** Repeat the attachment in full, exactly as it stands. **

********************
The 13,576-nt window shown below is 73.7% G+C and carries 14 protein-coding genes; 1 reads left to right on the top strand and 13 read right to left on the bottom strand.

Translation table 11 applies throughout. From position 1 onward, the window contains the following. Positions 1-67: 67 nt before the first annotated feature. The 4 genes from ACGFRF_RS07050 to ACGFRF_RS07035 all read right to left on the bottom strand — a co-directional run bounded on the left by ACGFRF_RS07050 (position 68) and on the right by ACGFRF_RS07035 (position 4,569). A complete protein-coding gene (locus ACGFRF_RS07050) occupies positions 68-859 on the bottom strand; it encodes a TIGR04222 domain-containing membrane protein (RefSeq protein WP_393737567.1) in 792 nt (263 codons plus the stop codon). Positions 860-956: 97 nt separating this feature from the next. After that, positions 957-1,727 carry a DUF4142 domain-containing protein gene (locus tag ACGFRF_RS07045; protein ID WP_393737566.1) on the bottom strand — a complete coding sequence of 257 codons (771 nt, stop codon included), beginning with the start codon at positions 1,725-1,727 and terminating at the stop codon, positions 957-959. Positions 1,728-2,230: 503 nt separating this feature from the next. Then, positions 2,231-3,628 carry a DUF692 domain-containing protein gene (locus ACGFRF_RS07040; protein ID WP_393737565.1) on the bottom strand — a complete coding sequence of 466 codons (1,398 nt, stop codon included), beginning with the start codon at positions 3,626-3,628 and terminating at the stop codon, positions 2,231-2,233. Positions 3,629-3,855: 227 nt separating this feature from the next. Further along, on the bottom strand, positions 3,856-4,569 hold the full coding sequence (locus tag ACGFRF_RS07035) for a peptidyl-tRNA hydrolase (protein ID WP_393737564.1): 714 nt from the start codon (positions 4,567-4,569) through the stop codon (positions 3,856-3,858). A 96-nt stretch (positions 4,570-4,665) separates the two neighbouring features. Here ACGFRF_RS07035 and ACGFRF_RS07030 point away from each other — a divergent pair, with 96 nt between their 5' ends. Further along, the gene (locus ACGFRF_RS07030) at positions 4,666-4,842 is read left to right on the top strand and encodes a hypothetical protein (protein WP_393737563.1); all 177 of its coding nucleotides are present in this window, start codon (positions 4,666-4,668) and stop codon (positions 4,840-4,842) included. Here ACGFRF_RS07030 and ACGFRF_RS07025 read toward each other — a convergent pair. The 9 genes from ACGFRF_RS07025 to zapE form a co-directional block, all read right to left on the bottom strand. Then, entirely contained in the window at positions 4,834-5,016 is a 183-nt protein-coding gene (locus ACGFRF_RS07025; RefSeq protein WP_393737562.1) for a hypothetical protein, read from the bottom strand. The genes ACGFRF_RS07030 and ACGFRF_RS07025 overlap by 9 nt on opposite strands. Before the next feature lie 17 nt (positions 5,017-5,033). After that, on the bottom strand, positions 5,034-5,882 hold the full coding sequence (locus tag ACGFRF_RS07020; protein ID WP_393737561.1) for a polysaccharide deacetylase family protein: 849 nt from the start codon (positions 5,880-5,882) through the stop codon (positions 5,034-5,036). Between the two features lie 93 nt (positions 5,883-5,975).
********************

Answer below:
The 13,576-nt window shown below is 73.7% G+C and carries 14 protein-coding genes; 1 reads left to right on the top strand and 13 read right to left on the bottom strand.

Translation table 11 applies throughout. From position 1 onward, the window contains the following. Positions 1-67: 67 nt before the first annotated feature. The 4 genes from ACGFRF_RS07050 to ACGFRF_RS07035 all read right to left on the bottom strand — a co-directional run bounded on the left by ACGFRF_RS07050 (position 68) and on the right by ACGFRF_RS07035 (position 4,569). A complete protein-coding gene (locus ACGFRF_RS07050) occupies positions 68-859 on the bottom strand; it encodes a TIGR04222 domain-containing membrane protein (RefSeq protein WP_393737567.1) in 792 nt (263 codons plus the stop codon). Positions 860-956: 97 nt separating this feature from the next. After that, positions 957-1,727 carry a DUF4142 domain-containing protein gene (locus tag ACGFRF_RS07045; protein ID WP_393737566.1) on the bottom strand — a complete coding sequence of 257 codons (771 nt, stop codon included), beginning with the start codon at positions 1,725-1,727 and terminating at the stop codon, positions 957-959. Positions 1,728-2,230: 503 nt separating this feature from the next. Then, positions 2,231-3,628 carry a DUF692 domain-containing protein gene (locus ACGFRF_RS07040; protein ID WP_393737565.1) on the bottom strand — a complete coding sequence of 466 codons (1,398 nt, stop codon included), beginning with the start codon at positions 3,626-3,628 and terminating at the stop codon, positions 2,231-2,233. Positions 3,629-3,855: 227 nt separating this feature from the next. Further along, on the bottom strand, positions 3,856-4,569 hold the full coding sequence (locus tag ACGFRF_RS07035) for a peptidyl-tRNA hydrolase (protein ID WP_393737564.1): 714 nt from the start codon (positions 4,567-4,569) through the stop codon (positions 3,856-3,858). A 96-nt stretch (positions 4,570-4,665) separates the two neighbouring features. Here ACGFRF_RS07035 and ACGFRF_RS07030 point away from each other — a divergent pair, with 96 nt between their 5' ends. Further along, the gene (locus ACGFRF_RS07030) at positions 4,666-4,842 is read left to right on the top strand and encodes a hypothetical protein (protein WP_393737563.1); all 177 of its coding nucleotides are present in this window, start codon (positions 4,666-4,668) and stop codon (positions 4,840-4,842) included. Here ACGFRF_RS07030 and ACGFRF_RS07025 read toward each other — a convergent pair. The 9 genes from ACGFRF_RS07025 to zapE form a co-directional block, all read right to left on the bottom strand. Then, entirely contained in the window at positions 4,834-5,016 is a 183-nt protein-coding gene (locus ACGFRF_RS07025; RefSeq protein WP_393737562.1) for a hypothetical protein, read from the bottom strand. The genes ACGFRF_RS07030 and ACGFRF_RS07025 overlap by 9 nt on opposite strands. Before the next feature lie 17 nt (positions 5,017-5,033). After that, on the bottom strand, positions 5,034-5,882 hold the full coding sequence (locus tag ACGFRF_RS07020; protein ID WP_393737561.1) for a polysaccharide deacetylase family protein: 849 nt from the start codon (positions 5,880-5,882) through the stop codon (positions 5,034-5,036). Between the two features lie 93 nt (positions 5,883-5,975).